An Extremely Rare and SUBURB Revolutionary War Period British Brass Barrel Flintlock Blunderbuss with spring bayonet by KNUBLEY, LONDON
An Extremely Rare and SUBURB Revolutionary War Period British Brass Barrel Flintlock Blunderbuss with spring bayonet by KNUBLEY, LONDON, c. 1775. 16" octagon to round flaring blunderbuss barrel engraved on the top flat "CHARING CROSS, LONDON" and stamped with (2) oval proofs on the left flat of breech. Iron trigger guard and spring bayonet. The bayonet is mounted on the underside of the barrel and is released by a second trigger located behind the firing trigger. Extremely rare Queen Anne style firing mechanism with sliding safety built into a box-lock frame and is maker engraved "KNUBLEY" on the left side. The tang of the brass frame is engraved with a panoply-of-arms and the owners initials "R H C" (unidentified but have been told it could be Royal Highness of Clarence, Duke of Clarence who was King George III third son). The blunderbuss is in its original flintlock configuration. The stock has wonderful checkering on the wrist and is solid with light scratches and dings from years of handling. Original brass tipped wood ram rod with worm and end cap mounted on the lower left side of the barrel. 31" overall length. A fantastic looking ship's or coaching blunderbuss in good mechanical working order.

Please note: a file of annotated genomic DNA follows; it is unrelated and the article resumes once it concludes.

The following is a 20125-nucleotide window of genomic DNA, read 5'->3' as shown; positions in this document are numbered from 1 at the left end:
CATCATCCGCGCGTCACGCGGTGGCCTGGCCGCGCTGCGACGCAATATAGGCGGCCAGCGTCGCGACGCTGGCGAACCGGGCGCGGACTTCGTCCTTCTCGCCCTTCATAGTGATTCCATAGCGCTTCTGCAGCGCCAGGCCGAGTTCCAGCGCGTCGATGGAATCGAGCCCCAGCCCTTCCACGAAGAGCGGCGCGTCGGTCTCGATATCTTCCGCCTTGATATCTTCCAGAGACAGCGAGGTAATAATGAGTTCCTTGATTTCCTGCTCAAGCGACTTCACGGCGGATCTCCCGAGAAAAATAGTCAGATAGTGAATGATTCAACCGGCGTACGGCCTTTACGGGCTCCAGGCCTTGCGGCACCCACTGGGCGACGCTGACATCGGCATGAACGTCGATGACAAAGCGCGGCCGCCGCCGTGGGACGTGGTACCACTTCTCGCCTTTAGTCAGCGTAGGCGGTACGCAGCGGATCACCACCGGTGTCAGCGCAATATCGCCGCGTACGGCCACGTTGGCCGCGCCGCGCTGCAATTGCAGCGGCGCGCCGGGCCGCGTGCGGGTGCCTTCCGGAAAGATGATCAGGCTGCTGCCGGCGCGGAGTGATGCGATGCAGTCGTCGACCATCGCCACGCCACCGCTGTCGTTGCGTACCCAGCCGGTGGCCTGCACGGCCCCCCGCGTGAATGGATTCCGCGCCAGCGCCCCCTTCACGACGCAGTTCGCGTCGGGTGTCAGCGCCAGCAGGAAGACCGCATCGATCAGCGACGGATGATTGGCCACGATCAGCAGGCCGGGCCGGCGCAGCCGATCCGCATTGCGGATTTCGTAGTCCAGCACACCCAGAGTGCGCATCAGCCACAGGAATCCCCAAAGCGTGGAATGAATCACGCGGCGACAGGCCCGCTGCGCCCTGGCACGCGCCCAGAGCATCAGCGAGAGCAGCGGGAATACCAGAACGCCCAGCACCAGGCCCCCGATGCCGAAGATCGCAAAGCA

NOTE: This is the first an only blunderbuss of this configuration that I have seen in or out of any Museum. A true rarity is fantastic condition.
ABOUT THE MAKER: John Knubley, gunmaker, Otley, Yorkshire, 1771. Sword Cutler & Gunmaker, 11 Charing Cross. Gunmaker to Prince of Wales, Duke of Clarence and Prince Edward. Contractor to the Ordnance (cannon locks, trade muskets, pistols, broadswords), 1790-1794. Died 1795.
POSSIBLE CONNECTION: Duke of Clarence and St Andrews was a title awarded to a prince of the British Royal family. The creation was in the Peerage of Great Britain.
While there had been several creations of Dukes of Clarence (and there was later a Duke of Clarence and Avondale), the only creation of a Duke of Clarence and St Andrews was in 1789 for Prince William, third son of King George III. When William succeeded his brother to the throne in 1830, the dukedom merged in the crown.